Our conclusion that the plaintiffs have standing as to these claims is consistent with precedent from other circuits addressing similar allegations.

Multiple Second Circuit decisions have determined that plaintiffs had standing based on overpayment due to a defendant's false or misleading statements. See Langan v. Johnson & Johnson Consumer Cos., 897 F.3d 88, 92 (2d Cir. 2018) (finding standing where plaintiff alleged she paid more for product based on purported misrepresentation); John v. Whole Foods Mkt. Grp., Inc., 858 F.3d 732, 736 (2d Cir. 2017) (finding standing on an overpayment theory where the plaintiff purchased prepackaged groceries labeled and priced as being heavier than they really were); Axon v. Fla.'s Nat. Growers, Inc., 813 F. App'x 701, 703-04 (2d Cir. 2020) (finding standing where the plaintiff “suffered an injury-in-fact because she purchased products bearing allegedly misleading labels and sustained financial injury -- paying a premium -- as a result”).

Although the Third Circuit has, in several decisions cited by Evenflo, rejected plaintiffs' efforts to invoke overpayment injuries in cases involving allegedly misleading marketing where the plaintiffs did not suffer any physical injury, its decisions have emphasized the plaintiffs' failure to plausibly plead such an injury. See, e.g., In re Johnson & Johnson Talcum Powder Prods. Mktg., Sales Pracs. & Liab. Litig., 903 F.3d 278, 282-83, 285-90 (3d Cir. 2018). We conclude that the plaintiffs in this case have adequately pleaded the injury.

The Fifth Circuit, in Cole v. General Motors Corp., 484 F.3d 717 (5th Cir. 2007), held that purchasers of vehicles with allegedly defective airbag systems that could inadvertently deploy had standing to sue even though their airbags had never actually inadvertently deployed. See id. at 721-23. The court concluded that each plaintiff had suffered an economic injury based on the “difference between what they contracted for and what they actually received” -- an economic injury that manifested “at the moment [each plaintiff] purchased a [vehicle] because each [vehicle] was defective.” Id. at 722-23. The complaint here alleges analogous economic injuries that manifested at the moment of purchase because each purchase was allegedly the product of misrepresentations, regardless of whether any physical injury ultimately resulted.1

The Sixth Circuit, too, recognizes that a “[p]laintiff['s] allegation that [she] suffered a monetary loss by paying more for [a product] because of the [defendant's] misrepresentation establishes a cognizable injury.” Loreto v. Procter & Gamble Co., 515 F. App'x 576, 581 (6th Cir. 2013).

The Seventh Circuit has also concluded that an overpayment injury is cognizable for standing purposes. See In re Aqua Dots Prods. Liab. Litig., 654 F.3d 748, 750-51 (7th Cir. 2011). Aqua Dots held that a group of parents who had bought, but whose children had not been injured by, a defective toy had standing to sue based on a “financial [injury]: they paid more for the toys than they would have, had they known of the risks the [toys] posed to children.” Id. at 751. While the plaintiffs in this case pursue misrepresentation claims, rather than the products liability claims raised in Aqua Dots, see id. at 750-51, the injury is analogous, as the complaint here alleges that the plaintiffs paid more than they would have if Evenflo had not misrepresented its products.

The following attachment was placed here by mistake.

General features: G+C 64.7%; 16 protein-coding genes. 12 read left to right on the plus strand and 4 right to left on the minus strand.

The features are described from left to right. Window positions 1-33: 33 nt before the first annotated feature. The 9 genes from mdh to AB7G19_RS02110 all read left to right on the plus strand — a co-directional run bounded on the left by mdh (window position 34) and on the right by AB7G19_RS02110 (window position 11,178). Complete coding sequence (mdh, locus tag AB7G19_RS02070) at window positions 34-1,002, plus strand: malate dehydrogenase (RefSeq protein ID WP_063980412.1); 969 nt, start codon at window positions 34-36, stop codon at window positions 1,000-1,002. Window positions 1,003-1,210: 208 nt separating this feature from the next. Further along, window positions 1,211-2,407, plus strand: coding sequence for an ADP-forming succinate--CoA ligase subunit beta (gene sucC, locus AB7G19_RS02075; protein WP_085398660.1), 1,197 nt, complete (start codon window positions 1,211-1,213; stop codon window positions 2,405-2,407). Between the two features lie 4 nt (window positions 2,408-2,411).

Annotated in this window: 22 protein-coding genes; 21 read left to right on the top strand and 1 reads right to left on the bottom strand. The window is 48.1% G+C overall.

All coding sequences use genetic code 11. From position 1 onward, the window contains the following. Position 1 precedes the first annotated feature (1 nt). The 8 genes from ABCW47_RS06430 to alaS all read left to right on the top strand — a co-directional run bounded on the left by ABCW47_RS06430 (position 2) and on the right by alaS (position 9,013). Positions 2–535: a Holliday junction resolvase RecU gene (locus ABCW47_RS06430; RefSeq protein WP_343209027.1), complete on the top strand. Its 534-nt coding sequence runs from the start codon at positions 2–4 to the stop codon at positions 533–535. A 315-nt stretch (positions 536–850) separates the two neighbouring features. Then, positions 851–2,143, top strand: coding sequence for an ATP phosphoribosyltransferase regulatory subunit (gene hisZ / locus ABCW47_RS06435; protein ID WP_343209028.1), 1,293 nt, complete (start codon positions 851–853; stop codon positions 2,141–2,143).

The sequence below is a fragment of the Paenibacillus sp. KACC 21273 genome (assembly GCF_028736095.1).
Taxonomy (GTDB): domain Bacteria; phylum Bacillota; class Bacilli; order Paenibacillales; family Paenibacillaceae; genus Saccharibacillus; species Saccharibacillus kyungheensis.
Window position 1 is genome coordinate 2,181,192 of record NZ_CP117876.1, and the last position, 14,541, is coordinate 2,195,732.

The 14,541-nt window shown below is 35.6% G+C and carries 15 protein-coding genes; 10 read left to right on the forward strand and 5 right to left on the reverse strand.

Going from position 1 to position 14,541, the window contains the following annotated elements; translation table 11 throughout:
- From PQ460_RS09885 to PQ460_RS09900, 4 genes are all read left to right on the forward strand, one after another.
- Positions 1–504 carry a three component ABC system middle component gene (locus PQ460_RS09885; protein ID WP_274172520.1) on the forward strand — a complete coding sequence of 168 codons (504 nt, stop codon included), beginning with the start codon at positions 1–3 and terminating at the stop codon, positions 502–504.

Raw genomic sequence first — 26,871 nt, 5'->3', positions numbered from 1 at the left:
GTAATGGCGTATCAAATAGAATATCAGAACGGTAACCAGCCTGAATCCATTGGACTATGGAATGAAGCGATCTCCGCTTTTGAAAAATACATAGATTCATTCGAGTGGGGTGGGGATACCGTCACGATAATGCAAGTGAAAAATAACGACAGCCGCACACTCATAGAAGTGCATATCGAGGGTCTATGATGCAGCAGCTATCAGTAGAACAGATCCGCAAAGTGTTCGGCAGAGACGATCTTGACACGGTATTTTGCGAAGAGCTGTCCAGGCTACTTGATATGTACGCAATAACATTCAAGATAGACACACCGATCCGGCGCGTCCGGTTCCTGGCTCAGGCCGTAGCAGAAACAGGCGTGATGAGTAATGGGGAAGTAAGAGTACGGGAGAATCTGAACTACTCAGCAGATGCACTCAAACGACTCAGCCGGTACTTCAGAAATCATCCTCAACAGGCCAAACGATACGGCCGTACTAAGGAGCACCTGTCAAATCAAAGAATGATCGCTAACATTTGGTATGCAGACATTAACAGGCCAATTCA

Eighth Circuit precedent less clearly favors the plaintiffs but is ultimately consistent with their theory of standing. That circuit has held that “plaintiffs claiming economic injury do not have Article III standing in product defect cases unless they show a manifest defect.” Johannessohn v. Polaris Indus. Inc., 9 F.4th 981, 988 (8th Cir. 2021) (finding no standing where plaintiffs sought to rely on overpayment theory of injury but did not plead that every product demonstrated the alleged defect). The plaintiffs' case sounds in misrepresentation rather than products liability, however. And the Eighth Circuit has also held that, even if the defect must manifest to support standing, it need not necessarily cause any physical injury; for this reason, consumers who had purchased pipes susceptible to cracking could claim standing based on that defect when the pipes cracked but did not actually leak. In re Zurn Pex Plumbing Prods. Liab. Litig., 644 F.3d 604, 608-09, 616-17 (8th Cir. 2011). While the plaintiffs here do not assert that every Big Kid they purchased exhibited a defect, the complaint does allege that Evenflo's misrepresentations applied to and influenced each purchase.2 This reliance on misrepresentation distinguishes this case from the products liability actions in which the Eighth Circuit has found standing lacking for want of injury.

A line of Ninth Circuit decisions holds that “[i]n a false advertising case, plaintiffs [have standing] if they show that, by relying on a misrepresentation on a product label, they ‘paid more for a product than they otherwise would have paid, or bought it when they otherwise would not have done so.’ ” Reid v. Johnson & Johnson, 780 F.3d 952, 958 (9th Cir. 2015) (quoting Hinojos v. Kohl's Corp., 718 F.3d 1098, 1104 n.3 (9th Cir. 2013)); accord, e.g., Mazza v. Am. Honda Motor Co., 666 F.3d 581, 595 (9th Cir. 2012), overruled on other grounds by Olean Wholesale Grocery Coop., Inc. v. Bumble Bee Foods LLC, 31 F.4th 651 (9th Cir. 2022).3